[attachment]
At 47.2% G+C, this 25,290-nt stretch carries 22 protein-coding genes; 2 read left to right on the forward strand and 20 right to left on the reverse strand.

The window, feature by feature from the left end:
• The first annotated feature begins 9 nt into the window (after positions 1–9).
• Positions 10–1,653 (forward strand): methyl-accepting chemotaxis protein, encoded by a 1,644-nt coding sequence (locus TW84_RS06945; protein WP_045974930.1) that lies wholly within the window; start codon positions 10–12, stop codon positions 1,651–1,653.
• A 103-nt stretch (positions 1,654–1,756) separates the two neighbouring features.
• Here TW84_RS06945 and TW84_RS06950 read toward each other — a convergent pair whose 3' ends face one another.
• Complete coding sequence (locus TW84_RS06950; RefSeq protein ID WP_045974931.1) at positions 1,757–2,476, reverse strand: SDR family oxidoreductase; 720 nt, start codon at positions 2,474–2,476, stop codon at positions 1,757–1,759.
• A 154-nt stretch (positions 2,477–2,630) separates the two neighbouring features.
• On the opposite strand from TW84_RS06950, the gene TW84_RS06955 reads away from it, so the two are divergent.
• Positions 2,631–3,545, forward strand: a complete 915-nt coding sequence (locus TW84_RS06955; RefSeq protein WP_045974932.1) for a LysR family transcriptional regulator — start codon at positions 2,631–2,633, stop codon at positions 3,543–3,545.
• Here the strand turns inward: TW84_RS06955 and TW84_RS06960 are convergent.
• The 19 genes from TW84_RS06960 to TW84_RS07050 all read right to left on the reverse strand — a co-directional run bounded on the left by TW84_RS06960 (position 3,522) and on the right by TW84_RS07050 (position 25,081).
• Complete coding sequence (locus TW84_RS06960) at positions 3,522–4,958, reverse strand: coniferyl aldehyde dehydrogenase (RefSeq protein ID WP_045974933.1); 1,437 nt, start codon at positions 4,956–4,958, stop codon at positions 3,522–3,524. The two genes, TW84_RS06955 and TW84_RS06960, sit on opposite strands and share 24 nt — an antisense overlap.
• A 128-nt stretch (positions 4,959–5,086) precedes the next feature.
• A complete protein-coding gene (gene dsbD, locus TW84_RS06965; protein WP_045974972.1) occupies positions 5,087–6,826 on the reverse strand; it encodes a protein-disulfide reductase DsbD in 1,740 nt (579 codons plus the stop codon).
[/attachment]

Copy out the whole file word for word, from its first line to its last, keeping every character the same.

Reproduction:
At 47.2% G+C, this 25,290-nt stretch carries 22 protein-coding genes; 2 read left to right on the forward strand and 20 right to left on the reverse strand.

The window, feature by feature from the left end:
• The first annotated feature begins 9 nt into the window (after positions 1–9).
• Positions 10–1,653 (forward strand): methyl-accepting chemotaxis protein, encoded by a 1,644-nt coding sequence (locus TW84_RS06945; protein WP_045974930.1) that lies wholly within the window; start codon positions 10–12, stop codon positions 1,651–1,653.
• A 103-nt stretch (positions 1,654–1,756) separates the two neighbouring features.
• Here TW84_RS06945 and TW84_RS06950 read toward each other — a convergent pair whose 3' ends face one another.
• Complete coding sequence (locus TW84_RS06950; RefSeq protein ID WP_045974931.1) at positions 1,757–2,476, reverse strand: SDR family oxidoreductase; 720 nt, start codon at positions 2,474–2,476, stop codon at positions 1,757–1,759.
• A 154-nt stretch (positions 2,477–2,630) separates the two neighbouring features.
• On the opposite strand from TW84_RS06950, the gene TW84_RS06955 reads away from it, so the two are divergent.
• Positions 2,631–3,545, forward strand: a complete 915-nt coding sequence (locus TW84_RS06955; RefSeq protein WP_045974932.1) for a LysR family transcriptional regulator — start codon at positions 2,631–2,633, stop codon at positions 3,543–3,545.
• Here the strand turns inward: TW84_RS06955 and TW84_RS06960 are convergent.
• The 19 genes from TW84_RS06960 to TW84_RS07050 all read right to left on the reverse strand — a co-directional run bounded on the left by TW84_RS06960 (position 3,522) and on the right by TW84_RS07050 (position 25,081).
• Complete coding sequence (locus TW84_RS06960) at positions 3,522–4,958, reverse strand: coniferyl aldehyde dehydrogenase (RefSeq protein ID WP_045974933.1); 1,437 nt, start codon at positions 4,956–4,958, stop codon at positions 3,522–3,524. The two genes, TW84_RS06955 and TW84_RS06960, sit on opposite strands and share 24 nt — an antisense overlap.
• A 128-nt stretch (positions 4,959–5,086) precedes the next feature.
• A complete protein-coding gene (gene dsbD, locus TW84_RS06965; protein WP_045974972.1) occupies positions 5,087–6,826 on the reverse strand; it encodes a protein-disulfide reductase DsbD in 1,740 nt (579 codons plus the stop codon).